Micron-scale nanolasers have properties remarkably different from those of macroscopic lasers. However, it is almost impossible to determine the lasing threshold of the nanolaser. For practical applications, it is important to distinguish between the two regimes of the nanolaser: the true lasing action with a coherent output at high currents and the LED-like regime with incoherent output at low currents. Researchers from the Moscow Institute of Physics and Technology have developed a method that allows to find under what circumstances nanolasers qualify as true lasers.1
Nanolasers have the potential to be incorporated into integrated optical circuits, where they are required for the new generation of high-speed interconnects based on photonic waveguides. In addition, researchers are already developing laser-based micron-sized chemical and biological sensors and mechanical stress sensors as small as several nanometers. Nanolasers are also expected to be used for controlling neuron activity in living organisms, including humans. At a laser's lasing threshold, the emission spectrum of a conventional macroscopic laser narrows down and its output power spikes. The latter property provides for an easy way to determine the lasing threshold—namely, by investigating how output power varies with pump current.
Many nanolasers behave the way their conventional macroscopic counterparts do: they exhibit a threshold current. However, for some devices, a lasing threshold cannot be pinpointed by analyzing the output power versus pump current curve, since it has no special features and is just a straight line on the log-log scale. Such nanolasers are known as "thresholdless." This begs the question: At what current does their radiation become coherent? The obvious way to answer this is by measuring the coherence. However, unlike the emission spectrum and output power, coherence is very hard to measure in the case of nanolasers, since this requires equipment capable of registering intensity fluctuations at the picosecond time scale, which is the scale on which the internal processes in a nanolaser occur.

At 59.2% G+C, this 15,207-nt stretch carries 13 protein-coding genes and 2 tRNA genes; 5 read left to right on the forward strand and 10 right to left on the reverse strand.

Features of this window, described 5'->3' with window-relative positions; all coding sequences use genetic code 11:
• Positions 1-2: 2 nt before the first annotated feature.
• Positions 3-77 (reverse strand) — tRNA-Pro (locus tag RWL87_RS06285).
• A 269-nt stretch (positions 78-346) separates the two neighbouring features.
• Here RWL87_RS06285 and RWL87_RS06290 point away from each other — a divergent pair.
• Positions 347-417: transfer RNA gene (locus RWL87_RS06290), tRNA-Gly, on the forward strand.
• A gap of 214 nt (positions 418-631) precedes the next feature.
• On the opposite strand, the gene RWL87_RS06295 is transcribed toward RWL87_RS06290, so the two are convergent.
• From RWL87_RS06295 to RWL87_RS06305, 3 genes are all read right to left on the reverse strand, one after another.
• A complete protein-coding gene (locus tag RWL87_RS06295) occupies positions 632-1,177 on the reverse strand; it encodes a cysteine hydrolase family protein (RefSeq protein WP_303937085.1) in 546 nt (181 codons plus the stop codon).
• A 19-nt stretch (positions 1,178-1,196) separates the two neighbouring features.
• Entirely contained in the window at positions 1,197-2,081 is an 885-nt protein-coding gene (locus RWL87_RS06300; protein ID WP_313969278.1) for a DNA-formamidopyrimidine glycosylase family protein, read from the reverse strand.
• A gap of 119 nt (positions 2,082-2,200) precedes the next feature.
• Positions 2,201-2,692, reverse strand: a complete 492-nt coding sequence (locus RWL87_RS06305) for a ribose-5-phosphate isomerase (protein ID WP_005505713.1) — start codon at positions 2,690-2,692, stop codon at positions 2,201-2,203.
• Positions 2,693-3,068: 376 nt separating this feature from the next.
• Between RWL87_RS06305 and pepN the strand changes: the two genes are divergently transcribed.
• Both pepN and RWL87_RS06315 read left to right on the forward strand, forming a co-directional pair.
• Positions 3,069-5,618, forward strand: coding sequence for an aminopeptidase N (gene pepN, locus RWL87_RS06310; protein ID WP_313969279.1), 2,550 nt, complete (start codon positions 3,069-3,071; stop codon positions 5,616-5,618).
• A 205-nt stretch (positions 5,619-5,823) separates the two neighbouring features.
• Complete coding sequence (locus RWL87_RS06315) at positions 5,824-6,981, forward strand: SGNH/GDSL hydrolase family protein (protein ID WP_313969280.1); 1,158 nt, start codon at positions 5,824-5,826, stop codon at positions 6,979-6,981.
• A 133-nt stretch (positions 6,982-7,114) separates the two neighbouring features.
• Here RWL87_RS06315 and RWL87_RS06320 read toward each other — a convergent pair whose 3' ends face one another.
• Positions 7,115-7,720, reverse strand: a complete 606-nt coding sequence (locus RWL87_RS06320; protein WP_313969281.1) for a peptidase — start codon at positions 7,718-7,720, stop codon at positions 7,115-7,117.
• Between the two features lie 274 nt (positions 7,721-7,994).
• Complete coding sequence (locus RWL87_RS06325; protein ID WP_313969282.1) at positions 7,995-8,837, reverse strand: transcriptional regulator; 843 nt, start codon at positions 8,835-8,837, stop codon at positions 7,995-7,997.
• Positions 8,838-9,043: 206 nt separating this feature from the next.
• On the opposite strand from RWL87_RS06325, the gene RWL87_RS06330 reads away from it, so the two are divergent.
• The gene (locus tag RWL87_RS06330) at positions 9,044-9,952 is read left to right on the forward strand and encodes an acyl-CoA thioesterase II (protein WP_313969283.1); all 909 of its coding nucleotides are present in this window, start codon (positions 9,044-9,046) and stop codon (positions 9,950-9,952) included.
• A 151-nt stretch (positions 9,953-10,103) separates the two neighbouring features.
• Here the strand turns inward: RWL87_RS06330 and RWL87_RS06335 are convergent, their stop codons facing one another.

"Thresholdless" nanolasers actually have a threshold
Andrey Vyshnevyy and Dmitry Fedyanin from the Moscow Institute of Physics and Technology have found a way to bypass the technically challenging direct coherence measurements. They developed a method that uses the main laser parameters to quantify the coherence of nanolaser radiation. The researchers claim that their technique allows to determine the threshold current for any nanolaser. They found that even a thresholdless nanolaser does in fact have a distinct threshold current separating the LED and lasing regimes. Surprisingly, the threshold current of a nanolaser turned out to be not related in any way to the features of the output characteristic or the narrowing of the emission spectrum, which are telltale signs of the lasing threshold in macroscopic lasers. Even if a well-pronounced kink is seen in the output characteristic, the transition to the lasing regime in a nanolaser occurs at higher currents. This is what laser scientists could not expect from nanolasers.
"Our calculations show that in most papers on nanolasers, the lasing regime was not achieved," Fedyanin says. "Despite researches performing measurements above the kink in the output characteristic, the nanolaser emission was incoherent, since the actual lasing threshold was orders of magnitude above the kink value." "Very often, it was simply impossible to achieve coherent output due to self-heating of the nanolaser," adds Vyshnevyy. Therefore, it is highly important to distinguish the illusive lasing threshold from the actual one. While both the coherence measurements and the calculations are difficult, Vyshnevyy and Fedyanin came up with a simple formula that can be applied to any nanolaser. Using this formula and the output characteristic, nanolaser engineers can now rapidly gauge the threshold current of the structures they create.
The findings reported by Vyshnevyy and Fedyanin enable predicting in advance the point at which the radiation of a nanolaser, regardless of its design, becomes coherent. This will allow engineers to deterministically develop nanoscale lasers with predetermined properties and guaranteed coherence.
1. A.A. Vyshnevyy and D.Yu. Fedyanin, Optics Express (2018); https://doi.org/10.1364/OE.26.033473.